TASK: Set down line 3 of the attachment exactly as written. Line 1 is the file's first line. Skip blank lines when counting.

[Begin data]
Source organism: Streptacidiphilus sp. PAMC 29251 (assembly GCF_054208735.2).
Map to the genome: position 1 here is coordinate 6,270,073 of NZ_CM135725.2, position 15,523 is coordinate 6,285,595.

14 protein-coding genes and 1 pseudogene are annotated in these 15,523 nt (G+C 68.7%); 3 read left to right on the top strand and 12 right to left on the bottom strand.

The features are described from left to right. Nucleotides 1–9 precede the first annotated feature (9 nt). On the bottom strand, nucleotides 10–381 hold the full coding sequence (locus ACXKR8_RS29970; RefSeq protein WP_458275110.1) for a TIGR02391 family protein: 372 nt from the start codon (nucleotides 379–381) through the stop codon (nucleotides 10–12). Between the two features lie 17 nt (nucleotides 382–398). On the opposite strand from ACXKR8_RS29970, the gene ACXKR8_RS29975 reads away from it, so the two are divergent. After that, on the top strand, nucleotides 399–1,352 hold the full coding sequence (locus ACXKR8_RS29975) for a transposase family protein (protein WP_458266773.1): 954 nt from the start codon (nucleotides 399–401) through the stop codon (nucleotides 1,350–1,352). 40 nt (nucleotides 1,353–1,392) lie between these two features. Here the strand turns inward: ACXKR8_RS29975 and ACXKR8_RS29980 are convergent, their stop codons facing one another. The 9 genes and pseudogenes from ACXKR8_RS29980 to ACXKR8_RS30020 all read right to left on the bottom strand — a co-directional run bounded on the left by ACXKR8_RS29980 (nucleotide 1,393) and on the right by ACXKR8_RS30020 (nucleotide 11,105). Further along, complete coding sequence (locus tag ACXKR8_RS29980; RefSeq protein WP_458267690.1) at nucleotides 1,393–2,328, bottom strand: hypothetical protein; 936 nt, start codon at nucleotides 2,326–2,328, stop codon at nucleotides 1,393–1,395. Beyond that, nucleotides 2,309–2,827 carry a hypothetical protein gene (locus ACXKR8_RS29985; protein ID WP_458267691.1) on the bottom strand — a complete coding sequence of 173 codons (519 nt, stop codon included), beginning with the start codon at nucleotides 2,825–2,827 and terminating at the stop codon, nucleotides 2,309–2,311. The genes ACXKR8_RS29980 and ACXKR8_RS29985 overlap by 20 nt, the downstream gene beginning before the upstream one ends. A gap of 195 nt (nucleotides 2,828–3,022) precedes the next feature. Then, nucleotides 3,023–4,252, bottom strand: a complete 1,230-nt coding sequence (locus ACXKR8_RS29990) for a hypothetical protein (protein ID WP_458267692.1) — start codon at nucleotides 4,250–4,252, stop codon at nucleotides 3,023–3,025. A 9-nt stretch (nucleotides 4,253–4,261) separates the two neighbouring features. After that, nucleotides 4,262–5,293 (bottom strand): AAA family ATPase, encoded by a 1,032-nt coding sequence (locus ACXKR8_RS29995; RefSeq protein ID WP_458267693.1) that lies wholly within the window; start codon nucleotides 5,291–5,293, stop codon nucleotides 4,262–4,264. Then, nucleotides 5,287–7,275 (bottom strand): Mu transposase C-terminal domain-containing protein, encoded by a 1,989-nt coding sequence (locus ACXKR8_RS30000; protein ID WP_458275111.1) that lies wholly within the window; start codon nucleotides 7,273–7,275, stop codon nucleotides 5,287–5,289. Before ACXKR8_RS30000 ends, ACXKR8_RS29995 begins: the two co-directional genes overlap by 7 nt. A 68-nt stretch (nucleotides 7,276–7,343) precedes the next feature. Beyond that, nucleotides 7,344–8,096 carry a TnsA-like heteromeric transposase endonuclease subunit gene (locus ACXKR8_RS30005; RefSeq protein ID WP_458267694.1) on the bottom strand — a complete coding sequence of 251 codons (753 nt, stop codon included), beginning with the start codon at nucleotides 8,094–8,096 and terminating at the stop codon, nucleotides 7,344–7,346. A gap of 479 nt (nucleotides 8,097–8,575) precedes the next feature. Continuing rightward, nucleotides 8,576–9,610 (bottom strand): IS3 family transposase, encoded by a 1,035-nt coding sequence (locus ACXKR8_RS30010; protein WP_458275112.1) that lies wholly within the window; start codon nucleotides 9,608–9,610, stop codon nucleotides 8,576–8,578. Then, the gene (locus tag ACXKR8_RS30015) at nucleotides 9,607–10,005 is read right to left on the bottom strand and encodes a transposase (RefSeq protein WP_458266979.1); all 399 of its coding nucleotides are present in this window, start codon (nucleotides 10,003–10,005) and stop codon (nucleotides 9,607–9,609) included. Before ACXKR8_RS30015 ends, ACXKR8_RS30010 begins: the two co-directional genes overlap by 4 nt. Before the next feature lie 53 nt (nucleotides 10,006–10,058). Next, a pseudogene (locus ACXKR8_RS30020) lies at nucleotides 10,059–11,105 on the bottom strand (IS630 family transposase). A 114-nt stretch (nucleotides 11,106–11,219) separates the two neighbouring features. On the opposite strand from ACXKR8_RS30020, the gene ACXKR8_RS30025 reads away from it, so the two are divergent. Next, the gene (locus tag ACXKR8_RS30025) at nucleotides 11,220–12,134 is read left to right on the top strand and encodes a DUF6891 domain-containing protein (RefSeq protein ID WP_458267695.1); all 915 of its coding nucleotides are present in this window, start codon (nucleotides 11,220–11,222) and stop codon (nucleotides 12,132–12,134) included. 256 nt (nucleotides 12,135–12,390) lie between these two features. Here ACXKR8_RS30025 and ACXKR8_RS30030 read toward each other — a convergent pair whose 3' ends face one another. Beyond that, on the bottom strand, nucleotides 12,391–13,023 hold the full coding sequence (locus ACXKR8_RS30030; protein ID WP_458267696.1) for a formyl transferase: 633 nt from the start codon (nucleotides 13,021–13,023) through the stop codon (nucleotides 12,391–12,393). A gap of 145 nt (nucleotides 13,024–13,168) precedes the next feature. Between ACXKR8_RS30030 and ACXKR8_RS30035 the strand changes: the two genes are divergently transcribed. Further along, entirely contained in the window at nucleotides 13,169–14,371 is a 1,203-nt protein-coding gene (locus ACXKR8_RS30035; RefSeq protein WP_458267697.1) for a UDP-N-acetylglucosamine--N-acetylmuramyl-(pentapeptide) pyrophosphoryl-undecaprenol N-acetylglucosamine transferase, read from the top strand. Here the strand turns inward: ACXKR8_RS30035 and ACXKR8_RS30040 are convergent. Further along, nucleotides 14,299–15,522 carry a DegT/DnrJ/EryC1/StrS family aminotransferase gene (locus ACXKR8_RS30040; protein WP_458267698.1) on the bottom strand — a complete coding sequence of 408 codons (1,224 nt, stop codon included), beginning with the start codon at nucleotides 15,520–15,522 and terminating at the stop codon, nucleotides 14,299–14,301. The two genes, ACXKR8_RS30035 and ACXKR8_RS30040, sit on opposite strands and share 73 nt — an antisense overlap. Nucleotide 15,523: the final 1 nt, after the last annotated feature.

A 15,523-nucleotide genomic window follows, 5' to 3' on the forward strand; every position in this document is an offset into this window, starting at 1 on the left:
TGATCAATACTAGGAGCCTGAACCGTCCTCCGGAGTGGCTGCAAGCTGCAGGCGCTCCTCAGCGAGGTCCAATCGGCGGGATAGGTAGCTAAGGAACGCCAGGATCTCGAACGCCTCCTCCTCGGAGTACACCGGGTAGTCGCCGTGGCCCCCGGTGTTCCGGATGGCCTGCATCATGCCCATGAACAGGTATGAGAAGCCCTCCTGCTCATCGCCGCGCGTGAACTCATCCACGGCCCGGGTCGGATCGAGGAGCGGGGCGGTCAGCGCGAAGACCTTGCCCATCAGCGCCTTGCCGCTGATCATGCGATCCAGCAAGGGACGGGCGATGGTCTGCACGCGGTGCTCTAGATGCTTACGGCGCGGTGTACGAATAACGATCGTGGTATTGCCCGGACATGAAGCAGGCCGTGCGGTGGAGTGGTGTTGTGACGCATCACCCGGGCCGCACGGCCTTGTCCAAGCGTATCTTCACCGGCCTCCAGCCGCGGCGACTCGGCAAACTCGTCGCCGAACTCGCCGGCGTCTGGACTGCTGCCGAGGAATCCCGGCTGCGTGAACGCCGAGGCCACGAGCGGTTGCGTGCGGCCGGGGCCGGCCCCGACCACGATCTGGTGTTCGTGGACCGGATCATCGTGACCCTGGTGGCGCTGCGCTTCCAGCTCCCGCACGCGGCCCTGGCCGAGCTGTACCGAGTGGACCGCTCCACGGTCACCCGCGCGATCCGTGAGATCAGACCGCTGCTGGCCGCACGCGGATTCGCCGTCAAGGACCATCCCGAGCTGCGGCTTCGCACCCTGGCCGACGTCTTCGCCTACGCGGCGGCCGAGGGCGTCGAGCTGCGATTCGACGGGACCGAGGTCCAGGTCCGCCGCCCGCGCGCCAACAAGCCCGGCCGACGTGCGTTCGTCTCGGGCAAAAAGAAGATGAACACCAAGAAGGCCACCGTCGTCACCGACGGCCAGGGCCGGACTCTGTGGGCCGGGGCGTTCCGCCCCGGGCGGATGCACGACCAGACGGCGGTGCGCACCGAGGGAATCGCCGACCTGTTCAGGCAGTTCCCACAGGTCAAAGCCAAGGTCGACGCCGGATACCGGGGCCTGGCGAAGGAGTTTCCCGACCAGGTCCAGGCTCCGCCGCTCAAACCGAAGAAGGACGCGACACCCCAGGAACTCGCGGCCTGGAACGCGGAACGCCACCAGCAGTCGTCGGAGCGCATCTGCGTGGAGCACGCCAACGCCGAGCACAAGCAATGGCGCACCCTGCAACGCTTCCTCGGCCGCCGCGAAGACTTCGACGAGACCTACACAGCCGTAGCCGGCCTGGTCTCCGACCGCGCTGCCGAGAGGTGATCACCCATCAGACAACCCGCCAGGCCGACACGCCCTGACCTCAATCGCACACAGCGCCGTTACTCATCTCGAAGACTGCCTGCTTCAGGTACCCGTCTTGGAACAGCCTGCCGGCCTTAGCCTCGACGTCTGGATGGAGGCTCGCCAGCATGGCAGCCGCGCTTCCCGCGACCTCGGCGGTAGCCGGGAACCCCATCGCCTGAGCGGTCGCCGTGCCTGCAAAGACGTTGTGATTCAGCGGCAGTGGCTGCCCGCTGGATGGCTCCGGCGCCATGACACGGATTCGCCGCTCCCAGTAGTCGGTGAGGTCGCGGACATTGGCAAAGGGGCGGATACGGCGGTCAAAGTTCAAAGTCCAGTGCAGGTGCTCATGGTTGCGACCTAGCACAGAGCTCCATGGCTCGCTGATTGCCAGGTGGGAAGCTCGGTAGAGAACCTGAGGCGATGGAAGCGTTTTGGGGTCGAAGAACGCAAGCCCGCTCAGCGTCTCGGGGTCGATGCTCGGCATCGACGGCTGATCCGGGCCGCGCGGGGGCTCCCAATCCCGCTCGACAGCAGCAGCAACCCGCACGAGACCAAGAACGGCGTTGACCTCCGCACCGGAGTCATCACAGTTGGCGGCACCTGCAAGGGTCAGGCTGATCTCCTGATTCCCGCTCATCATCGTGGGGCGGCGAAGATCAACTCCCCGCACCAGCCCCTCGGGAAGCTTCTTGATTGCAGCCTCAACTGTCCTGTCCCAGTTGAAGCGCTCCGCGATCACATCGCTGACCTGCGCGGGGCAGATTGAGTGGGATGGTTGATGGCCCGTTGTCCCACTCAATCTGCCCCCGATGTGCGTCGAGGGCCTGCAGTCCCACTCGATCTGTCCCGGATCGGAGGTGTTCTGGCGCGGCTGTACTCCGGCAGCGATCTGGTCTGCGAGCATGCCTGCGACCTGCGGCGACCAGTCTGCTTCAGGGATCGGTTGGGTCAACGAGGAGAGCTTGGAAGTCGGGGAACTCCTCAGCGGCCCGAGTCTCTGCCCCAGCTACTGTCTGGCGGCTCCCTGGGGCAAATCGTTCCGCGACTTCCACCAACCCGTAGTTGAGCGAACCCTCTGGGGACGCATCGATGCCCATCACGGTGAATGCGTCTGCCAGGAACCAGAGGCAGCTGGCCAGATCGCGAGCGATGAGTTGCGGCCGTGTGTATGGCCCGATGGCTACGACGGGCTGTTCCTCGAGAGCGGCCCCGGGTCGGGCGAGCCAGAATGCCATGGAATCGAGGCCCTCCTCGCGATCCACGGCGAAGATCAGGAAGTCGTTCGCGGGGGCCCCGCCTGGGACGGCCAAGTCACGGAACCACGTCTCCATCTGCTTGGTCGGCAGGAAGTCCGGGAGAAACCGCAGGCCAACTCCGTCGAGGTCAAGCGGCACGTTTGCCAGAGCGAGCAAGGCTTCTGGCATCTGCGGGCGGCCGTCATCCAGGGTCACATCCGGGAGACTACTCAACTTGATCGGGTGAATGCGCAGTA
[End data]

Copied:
14 protein-coding genes and 1 pseudogene are annotated in these 15,523 nt (G+C 68.7%); 3 read left to right on the top strand and 12 right to left on the bottom strand.